Originally written on Fangraphs  |  Last updated 11/14/14

If you took MRIs of Cole Hamels’ arm right now, he would probably get a clean bill of health. So would most elite pitchers who were about to receive nine-figure contracts. But that does not mean that they are likely to maintain their health and their elite performance level. Pitchers often fall apart soon after changing teams. I have written about this many times before, most notably in this year’s Hardball Times Annual. In that article, I produced the following chart of millions-of-dollars-per-WAR spent by teams for re-signed players (RSP) and other people’s players (OPP) in all multi-year deals ending between 2007 and 2011.

Millions of Dollars per WAR N RSP OPP Diff. All 196 3.7 5.1 39% Hitters 104 3.5 4.1 17% Starting Pitchers 44 4.1 7.9 93% Relief Pitchers 46 3.4 8.1 139%

*Note that I have adjusted this for fWAR from rWAR

You’re not reading that wrong. Starting pitchers who sign multi-year deals with other teams cost twice as much per WAR as ones who stay on the same team. I went on to explain that this is primarily because pitchers who stay on the same team usually beat their projections; pitchers who change teams usually fall short of their projections.

It’s not hard to see why this happens. When you see a pitcher every day, you learn a lot more about him than you do from a single MRI. You learn about his recovery after starts; you learn about what types of minor soreness he has had in his past; you learn about his workout routine and his work ethic. There is just way more information available to a team that has worked with a player for years. The Phillies have had that luxury with Cole Hamels, and they are apparently willing to offer him about $130 million for six years. Contract talks have been heating up. It’s not hard to tell that the Phillies probably see Hamels as a pitcher likely to maintain his elite status if they are willing to let that $130 million offer sit out there.

Hamels could get more than $130 million. Chris Cwik summarized this earlier today. Looking at his list, it looks like a fair offer would be something like $135 million. Not only that, but if Hamels does hit the free-agent market, then unlike the other pitchers on that list, Hamels’ bidders would not have to worry about losing a draft pick upon signing him (assuming he is traded midseason before hitting the free-agent market). That should add another $5 million to his price tag, so he is likely to get something like six years, $140 million on the free-agent market. But unlike the pitchers who changed teams on Chris’ list — like Johan Santana, John Lackey and Barry Zito — the Phillies’ interest in Hamels suggests that he is unlikely to either be hurt or to stink suddenly after changing teams.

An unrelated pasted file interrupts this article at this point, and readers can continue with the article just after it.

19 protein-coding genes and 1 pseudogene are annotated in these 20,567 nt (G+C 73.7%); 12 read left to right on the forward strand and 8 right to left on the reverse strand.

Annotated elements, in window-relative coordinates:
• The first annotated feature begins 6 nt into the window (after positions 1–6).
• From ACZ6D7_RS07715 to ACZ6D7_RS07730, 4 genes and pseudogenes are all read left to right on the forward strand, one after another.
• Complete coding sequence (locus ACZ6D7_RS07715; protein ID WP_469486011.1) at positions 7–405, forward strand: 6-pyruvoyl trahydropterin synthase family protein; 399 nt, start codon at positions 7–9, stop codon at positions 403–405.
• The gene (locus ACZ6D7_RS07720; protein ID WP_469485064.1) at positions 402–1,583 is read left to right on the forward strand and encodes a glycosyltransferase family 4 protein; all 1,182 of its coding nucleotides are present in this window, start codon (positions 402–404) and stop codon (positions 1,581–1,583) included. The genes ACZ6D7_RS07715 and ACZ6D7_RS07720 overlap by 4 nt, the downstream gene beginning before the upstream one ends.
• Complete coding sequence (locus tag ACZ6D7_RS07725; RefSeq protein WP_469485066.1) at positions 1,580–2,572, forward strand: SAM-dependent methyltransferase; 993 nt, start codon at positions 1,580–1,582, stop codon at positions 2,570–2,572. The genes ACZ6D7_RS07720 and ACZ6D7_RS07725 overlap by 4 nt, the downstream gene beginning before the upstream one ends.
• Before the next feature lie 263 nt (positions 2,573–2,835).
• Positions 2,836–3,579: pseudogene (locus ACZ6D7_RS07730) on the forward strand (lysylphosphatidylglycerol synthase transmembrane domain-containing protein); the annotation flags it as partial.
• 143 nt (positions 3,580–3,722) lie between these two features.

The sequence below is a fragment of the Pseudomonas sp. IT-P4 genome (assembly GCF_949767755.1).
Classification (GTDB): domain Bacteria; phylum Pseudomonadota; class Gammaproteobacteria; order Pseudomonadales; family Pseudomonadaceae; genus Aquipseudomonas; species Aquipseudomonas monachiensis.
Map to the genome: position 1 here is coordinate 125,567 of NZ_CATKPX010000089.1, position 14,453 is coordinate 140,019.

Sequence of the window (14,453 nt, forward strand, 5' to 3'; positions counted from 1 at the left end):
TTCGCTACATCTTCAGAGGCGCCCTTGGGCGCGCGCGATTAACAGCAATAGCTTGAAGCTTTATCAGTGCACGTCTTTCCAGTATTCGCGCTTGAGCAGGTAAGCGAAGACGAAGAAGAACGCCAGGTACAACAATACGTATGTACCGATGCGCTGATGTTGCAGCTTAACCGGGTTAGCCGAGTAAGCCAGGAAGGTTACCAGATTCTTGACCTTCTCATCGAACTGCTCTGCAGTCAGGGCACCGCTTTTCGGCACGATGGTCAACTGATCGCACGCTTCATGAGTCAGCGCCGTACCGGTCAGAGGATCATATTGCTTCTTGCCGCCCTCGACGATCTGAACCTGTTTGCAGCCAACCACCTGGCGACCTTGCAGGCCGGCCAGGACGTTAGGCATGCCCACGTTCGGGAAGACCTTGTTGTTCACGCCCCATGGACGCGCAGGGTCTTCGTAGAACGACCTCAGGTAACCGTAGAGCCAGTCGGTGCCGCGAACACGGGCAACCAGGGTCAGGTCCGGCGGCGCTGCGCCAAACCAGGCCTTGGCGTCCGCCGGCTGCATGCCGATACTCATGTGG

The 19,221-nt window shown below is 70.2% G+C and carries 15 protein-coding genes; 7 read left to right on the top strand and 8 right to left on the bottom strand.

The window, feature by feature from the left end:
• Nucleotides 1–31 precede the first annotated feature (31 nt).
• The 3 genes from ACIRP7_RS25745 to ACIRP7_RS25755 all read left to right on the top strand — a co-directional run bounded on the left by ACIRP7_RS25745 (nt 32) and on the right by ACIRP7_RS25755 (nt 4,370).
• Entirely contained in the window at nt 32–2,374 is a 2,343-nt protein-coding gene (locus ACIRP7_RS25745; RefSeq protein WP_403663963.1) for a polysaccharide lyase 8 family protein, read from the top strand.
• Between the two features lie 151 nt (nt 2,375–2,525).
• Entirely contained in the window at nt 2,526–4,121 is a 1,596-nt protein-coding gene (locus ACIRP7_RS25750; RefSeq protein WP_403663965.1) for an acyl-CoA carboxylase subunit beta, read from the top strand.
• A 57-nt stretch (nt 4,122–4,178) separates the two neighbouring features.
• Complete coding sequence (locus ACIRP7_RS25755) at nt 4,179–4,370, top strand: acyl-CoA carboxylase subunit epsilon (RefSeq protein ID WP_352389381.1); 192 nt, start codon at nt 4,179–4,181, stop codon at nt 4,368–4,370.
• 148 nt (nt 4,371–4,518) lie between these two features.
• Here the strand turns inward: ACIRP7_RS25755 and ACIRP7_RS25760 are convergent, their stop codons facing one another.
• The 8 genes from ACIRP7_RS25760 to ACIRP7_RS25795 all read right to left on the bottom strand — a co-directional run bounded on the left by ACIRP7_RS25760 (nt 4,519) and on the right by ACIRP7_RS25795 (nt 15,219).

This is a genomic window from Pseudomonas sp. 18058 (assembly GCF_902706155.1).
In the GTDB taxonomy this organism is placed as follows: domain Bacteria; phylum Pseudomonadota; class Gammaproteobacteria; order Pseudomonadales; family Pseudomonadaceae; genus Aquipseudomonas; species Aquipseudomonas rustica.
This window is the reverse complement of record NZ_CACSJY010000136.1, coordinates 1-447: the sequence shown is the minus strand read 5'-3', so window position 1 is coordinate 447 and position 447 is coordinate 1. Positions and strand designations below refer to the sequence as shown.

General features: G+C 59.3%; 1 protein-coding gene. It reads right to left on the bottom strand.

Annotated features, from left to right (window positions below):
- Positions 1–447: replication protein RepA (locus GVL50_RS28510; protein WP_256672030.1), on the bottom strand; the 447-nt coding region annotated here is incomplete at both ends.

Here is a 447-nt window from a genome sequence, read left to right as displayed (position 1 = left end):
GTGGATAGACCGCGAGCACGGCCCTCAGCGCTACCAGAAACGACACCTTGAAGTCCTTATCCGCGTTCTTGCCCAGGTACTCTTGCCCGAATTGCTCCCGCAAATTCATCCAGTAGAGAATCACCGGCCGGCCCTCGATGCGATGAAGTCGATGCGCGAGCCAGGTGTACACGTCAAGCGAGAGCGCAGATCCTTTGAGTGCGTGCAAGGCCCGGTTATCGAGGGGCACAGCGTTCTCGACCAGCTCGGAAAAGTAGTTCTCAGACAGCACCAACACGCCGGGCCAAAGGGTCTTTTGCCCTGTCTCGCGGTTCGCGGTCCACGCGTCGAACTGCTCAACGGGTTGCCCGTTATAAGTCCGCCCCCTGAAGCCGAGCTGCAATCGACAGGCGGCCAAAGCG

If the Phillies do not extend Hamels, they are unlikely to be able to reproduce that $140 million of value elsewhere on the market. The above graph shows how unlikely they are to get that sort of value by signing a pitcher from anywhere else. Not only that, their main deficiency at hitting will be in the outfield — another area where teams get notoriously poor value per dollar.

Do the Phillies need to get younger? It would be smart. Is the Phillies’ farm system weak? Yes. But does their farm system doom them to failure? Hardly.

The Phillies have had a terrible season, but up and down their roster, they have the makings of a team that is going to be competitive next year. They will have Cliff Lee and Roy Halladay atop their rotation, along with the consistently above-average Vance Worley. Chase Utley and Ryan Howard have lost a step — as long as a heel and two knees add up to one step — but they are still above-average players at their positions. Jimmy Rollins, Carlos Ruiz and Hunter Pence will all provide unambiguously above-average value at their positions. Add back an elite starting pitcher, and they have a good chance to win the division title.

Of course, the Phillies may not actually be engaging Hamels genuinely, and they may only be making a public-relations-driven effort. But chances are that if the Phillies are really disengaging with trade partners (as Jayson Stark suggests), they probably have concluded that Hamels is a safe bet to retain his value. If he does, then he is likely to prefer significantly more value for $140 million than whatever other pitchers the Phillies could replace him with. So, Ruben Amaro really should be signing Cole Hamels right now to whatever deal is necessary. That is, if he actually wants to.

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